Taking Kids to Dinner Without Disaster: 6 Tips for Dining

By October 3, 2016 Storytelling No Comments

Taking Kids to Restaurants

6 Tips for Dining Out With Little Ones

If one of the family activities you are planning for this week is to go out to dinner, please keep these tips in mind to have an “embarrassment-free” soirée.

  • Expecting proper behavior at 2 years old is really a wild dream! Better wait until your child is at least 3-4. Consider a more casual restaurant to begin the training. At this age, it would be ok to bring crayons, notepad, or a tablet to keep them busy during small intervals, but focus should be kept on the table food, menu options, silverware, tone of voice, etc.
  • Begin at home. When you don’t practice basic table etiquette every day, it will be more challenging to implement when you go out!
  • Children understand much more than what we give them credit for. Since we look at them “as kids,” we assume they won’t follow instructions or behave politely. That is not true. Explain to your kids what is expected of them at a restaurant: remain seated; avoid running or raising their voices (let’s leave that for the park!), proper use of napkins, holding silverware properly, etc.
  • Let them participate. Show them the menu and explain the options with enthusiasm. Allow them to order and set their table space—unfolding the napkin, putting bread on bread plate, etc.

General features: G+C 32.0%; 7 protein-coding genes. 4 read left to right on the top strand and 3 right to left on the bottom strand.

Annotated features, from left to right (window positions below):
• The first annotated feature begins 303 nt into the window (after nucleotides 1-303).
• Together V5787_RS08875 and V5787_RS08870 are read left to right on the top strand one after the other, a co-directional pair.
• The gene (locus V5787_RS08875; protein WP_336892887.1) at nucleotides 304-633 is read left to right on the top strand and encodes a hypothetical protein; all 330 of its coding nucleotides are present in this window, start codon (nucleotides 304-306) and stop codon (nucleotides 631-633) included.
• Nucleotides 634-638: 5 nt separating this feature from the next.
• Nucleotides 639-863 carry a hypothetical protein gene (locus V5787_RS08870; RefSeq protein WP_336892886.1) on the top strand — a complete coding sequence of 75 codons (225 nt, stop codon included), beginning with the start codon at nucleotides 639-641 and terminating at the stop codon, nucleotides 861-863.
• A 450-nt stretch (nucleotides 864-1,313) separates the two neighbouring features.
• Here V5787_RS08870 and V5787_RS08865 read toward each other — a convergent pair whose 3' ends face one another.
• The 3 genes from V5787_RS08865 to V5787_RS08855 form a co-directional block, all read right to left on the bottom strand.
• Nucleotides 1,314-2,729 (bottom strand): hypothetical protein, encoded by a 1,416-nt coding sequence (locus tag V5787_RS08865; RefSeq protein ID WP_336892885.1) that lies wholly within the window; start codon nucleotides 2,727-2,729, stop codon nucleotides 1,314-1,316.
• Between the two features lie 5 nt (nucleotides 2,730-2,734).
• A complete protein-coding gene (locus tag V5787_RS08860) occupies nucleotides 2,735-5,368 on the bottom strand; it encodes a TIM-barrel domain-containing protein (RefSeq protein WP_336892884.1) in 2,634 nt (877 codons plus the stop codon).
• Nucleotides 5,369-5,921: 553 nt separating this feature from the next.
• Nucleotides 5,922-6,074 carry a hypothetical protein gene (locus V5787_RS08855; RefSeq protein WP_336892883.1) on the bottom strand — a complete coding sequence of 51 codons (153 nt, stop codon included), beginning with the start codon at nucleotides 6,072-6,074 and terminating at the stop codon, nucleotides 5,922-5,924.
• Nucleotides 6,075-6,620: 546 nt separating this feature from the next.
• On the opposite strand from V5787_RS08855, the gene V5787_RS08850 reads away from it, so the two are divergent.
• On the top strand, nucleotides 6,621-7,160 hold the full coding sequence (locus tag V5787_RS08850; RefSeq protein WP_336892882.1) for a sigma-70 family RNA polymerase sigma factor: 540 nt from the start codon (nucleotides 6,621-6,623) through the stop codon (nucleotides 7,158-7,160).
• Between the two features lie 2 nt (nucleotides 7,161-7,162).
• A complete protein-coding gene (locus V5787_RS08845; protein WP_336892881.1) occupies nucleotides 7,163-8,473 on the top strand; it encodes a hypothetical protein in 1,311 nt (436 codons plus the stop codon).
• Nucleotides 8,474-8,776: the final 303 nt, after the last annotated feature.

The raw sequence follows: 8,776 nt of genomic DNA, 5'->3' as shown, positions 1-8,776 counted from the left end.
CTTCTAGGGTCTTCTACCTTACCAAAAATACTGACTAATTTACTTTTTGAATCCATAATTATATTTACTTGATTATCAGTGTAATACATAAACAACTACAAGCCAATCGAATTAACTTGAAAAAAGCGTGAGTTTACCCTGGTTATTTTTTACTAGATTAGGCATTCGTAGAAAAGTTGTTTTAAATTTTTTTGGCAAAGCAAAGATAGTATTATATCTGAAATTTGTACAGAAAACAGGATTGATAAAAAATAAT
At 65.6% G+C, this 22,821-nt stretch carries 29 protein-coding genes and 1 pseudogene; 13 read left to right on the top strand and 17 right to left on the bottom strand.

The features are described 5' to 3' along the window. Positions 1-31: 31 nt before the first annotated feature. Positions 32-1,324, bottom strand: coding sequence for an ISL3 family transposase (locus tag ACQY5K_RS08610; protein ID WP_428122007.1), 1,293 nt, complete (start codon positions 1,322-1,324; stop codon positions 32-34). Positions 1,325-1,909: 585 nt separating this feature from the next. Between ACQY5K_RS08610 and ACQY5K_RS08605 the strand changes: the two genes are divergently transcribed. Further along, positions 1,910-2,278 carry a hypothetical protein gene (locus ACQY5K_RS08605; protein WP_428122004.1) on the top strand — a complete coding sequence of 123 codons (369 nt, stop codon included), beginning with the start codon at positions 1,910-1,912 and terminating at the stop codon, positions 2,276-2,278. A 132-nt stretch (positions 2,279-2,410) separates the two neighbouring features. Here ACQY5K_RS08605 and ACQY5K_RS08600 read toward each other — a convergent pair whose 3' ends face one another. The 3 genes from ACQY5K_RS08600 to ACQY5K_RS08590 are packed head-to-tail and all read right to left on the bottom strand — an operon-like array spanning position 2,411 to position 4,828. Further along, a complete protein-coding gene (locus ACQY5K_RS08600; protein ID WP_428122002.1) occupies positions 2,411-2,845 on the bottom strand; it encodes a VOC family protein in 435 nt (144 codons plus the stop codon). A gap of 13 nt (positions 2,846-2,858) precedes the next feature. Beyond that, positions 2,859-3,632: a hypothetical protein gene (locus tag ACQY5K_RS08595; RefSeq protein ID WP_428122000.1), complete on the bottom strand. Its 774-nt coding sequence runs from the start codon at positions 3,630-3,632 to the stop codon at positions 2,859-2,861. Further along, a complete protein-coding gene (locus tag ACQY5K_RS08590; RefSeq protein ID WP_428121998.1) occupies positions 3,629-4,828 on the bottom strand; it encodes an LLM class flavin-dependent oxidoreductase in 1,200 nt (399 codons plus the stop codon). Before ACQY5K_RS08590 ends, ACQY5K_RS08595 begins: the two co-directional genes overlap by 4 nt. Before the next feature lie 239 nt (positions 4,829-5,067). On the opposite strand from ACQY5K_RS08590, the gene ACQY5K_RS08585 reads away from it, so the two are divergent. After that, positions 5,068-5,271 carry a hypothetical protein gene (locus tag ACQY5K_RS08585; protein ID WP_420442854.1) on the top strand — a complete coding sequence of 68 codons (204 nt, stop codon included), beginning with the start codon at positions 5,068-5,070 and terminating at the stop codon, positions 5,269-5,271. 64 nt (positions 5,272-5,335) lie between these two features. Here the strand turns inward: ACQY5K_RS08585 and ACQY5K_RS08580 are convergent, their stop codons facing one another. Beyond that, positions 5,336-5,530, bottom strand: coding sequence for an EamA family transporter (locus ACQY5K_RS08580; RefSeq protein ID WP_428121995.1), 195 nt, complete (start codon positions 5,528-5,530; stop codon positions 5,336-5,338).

• Don’t expect too much or get frustrated. Getting frustrated on a fidgety kid only makes things worse and may embarrass the whole family. As moms, we must understand that children have a very short attention span, so we must be prepared for what comes next.
  • At the end of the soirée, give feedback to your children. Whether or not it is positive, it is important for them to continue understanding what they did right or wrong within that restaurant setting. Promise to bring them back for a big dessert (if they did great), or promise to come back to continue “improving.” Now, of course, it’s up to you to keep your promise.

Bottom line, do not give up! Keep practicing at home and it will be easier every time you expose your children to different social situations.

With love,

Claudia Ahrens-Hernández, Beauty and Lifestyle Contributor

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